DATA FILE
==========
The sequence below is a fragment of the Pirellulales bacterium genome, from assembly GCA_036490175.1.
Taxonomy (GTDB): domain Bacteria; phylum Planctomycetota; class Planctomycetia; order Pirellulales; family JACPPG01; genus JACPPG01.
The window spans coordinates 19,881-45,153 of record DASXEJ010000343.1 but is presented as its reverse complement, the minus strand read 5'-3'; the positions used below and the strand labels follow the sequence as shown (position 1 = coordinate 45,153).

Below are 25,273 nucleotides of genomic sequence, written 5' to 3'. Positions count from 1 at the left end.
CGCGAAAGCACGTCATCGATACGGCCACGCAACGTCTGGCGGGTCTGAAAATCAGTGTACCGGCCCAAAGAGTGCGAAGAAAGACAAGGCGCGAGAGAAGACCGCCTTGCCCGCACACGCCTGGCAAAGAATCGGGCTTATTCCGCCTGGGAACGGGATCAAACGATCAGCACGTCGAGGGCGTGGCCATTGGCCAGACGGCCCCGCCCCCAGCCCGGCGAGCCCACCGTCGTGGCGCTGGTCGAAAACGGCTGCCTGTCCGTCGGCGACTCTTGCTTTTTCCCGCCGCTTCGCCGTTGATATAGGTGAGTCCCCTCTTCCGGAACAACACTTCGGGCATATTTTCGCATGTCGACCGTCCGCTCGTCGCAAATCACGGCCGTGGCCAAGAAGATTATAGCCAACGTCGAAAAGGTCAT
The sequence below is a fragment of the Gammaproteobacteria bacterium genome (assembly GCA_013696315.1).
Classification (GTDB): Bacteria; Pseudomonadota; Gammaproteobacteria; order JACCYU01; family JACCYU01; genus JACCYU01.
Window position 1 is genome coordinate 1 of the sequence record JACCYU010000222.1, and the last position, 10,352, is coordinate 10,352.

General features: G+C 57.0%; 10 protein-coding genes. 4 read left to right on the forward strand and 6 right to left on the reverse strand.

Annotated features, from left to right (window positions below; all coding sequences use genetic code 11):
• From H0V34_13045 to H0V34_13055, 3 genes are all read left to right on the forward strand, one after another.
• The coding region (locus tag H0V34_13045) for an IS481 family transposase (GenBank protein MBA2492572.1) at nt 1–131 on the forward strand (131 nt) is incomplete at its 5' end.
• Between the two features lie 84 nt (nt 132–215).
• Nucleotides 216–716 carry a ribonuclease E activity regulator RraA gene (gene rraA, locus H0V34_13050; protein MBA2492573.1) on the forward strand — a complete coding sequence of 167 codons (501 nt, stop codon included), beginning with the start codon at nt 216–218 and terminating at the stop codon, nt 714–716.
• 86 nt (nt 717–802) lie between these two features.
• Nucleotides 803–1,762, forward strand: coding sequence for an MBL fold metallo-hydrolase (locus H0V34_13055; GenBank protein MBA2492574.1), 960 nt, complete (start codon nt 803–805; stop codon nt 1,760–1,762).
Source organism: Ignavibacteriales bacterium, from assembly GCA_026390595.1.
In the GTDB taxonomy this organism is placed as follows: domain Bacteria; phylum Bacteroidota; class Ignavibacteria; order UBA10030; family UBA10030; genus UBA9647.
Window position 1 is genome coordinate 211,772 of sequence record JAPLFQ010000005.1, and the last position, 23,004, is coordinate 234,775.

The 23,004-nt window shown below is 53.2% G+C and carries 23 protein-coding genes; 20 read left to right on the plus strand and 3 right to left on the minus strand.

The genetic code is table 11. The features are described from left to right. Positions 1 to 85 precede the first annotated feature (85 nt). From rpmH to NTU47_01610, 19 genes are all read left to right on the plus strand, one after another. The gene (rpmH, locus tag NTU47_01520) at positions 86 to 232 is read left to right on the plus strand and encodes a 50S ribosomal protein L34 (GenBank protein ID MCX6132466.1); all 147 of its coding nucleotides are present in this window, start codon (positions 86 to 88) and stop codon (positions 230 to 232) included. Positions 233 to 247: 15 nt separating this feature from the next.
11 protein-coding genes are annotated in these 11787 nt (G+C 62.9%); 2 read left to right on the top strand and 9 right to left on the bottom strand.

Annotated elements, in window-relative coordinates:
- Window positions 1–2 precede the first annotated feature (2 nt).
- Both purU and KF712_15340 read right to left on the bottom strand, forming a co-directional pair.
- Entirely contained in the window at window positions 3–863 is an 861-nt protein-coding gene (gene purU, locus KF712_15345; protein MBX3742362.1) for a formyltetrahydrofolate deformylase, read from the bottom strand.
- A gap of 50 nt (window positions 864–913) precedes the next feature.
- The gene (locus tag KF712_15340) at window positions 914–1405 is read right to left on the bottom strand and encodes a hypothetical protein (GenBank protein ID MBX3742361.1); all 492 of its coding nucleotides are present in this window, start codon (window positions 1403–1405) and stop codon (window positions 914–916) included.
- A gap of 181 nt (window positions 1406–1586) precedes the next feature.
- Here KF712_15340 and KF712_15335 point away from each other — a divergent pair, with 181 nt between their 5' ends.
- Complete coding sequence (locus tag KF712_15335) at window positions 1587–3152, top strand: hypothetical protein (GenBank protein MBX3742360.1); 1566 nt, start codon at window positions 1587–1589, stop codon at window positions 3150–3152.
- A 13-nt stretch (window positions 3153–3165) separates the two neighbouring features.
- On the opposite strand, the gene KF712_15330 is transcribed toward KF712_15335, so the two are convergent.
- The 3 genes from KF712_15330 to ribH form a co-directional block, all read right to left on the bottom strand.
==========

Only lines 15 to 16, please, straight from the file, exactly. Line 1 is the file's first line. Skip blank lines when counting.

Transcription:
• 86 nt (nt 717–802) lie between these two features.
• Nucleotides 803–1,762, forward strand: coding sequence for an MBL fold metallo-hydrolase (locus H0V34_13055; GenBank protein MBA2492574.1), 960 nt, complete (start codon nt 803–805; stop codon nt 1,760–1,762).